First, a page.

Ancient Siberian genome reveals genetic origins of Native Americans
In collaboration with an international team of scientists, SciLifeLab assiociated scientists reports a breakthrough in the quest for Native American origins in this week’s Nature (Advance Online Publication).
The genome sequence of a 24,000-year-old Siberian individual has provided a key piece of the puzzle by demonstrating genomic signatures that are basal to present-day western Eurasians and close to modern Native Americans. This surprising finding has great consequences for our understanding of how and from where ancestral Native Americans descended, and also of the genetic landscape of Eurasia 24,000 years ago.
“It is remarkable how much we can learn about human history from these Paleolithic Siberian remains”, says Dr. Mattias Jakobsson, Associated member of SciLifeLab and Assistant Professor at Evolutionary Biology Centre, Uppsala University. “We can access genetic information on lost peoples that help us understand the peopling of the Americas much beyond what would be possible based on genetic variation in modern-day populations“.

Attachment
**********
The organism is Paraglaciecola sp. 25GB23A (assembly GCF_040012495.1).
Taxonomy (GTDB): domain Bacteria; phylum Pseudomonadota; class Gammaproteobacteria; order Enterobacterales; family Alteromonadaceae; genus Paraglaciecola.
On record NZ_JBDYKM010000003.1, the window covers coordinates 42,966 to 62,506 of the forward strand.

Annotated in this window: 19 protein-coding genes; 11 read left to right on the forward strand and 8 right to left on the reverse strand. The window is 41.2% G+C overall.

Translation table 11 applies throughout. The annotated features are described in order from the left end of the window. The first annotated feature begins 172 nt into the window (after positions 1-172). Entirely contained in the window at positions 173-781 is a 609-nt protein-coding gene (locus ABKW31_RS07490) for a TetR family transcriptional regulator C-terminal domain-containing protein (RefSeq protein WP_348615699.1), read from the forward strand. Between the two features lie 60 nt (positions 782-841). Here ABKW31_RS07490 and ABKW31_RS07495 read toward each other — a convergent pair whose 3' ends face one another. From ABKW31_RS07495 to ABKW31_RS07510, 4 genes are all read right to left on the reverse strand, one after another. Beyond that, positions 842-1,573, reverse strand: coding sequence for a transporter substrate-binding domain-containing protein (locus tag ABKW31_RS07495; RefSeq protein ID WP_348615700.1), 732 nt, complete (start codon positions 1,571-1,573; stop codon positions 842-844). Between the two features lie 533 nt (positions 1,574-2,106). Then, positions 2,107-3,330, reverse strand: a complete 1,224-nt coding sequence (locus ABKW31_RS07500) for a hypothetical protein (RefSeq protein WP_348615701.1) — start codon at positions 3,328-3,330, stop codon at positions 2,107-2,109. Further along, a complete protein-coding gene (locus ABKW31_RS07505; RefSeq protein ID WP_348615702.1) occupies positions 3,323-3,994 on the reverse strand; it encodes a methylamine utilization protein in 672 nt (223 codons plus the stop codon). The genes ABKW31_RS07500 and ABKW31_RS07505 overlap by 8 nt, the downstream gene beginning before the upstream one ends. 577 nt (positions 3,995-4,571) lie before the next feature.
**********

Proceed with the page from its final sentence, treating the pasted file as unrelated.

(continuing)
As such, results from this study contribute a major leap forward for resolving the peopling of the Americas.
- First Americans descended from the meeting and admixture of at least two populations of which one is related to contemporary East Asians and the other to present-day western Eurasians.
- These findings may explain the presence of mitochondrial lineage X in Native Americans.
- The presence of a population related to western Eurasians so far into northeast Eurasia provides a more likely explanation for the presence of non-East Asian cranial characteristics in the First Americans, rather than the Solutrean hypothesis that proposes an Atlantic route from Iberia.
- Genetic continuity in south-central Siberia before and after the LGM provides evidence for the presence of humans in the region throughout this cold phase, which is of consequence to population movements into Beringia and ultimately the Americas around 15,000 years ago.
Assistant Professor Mattias Jakobsson
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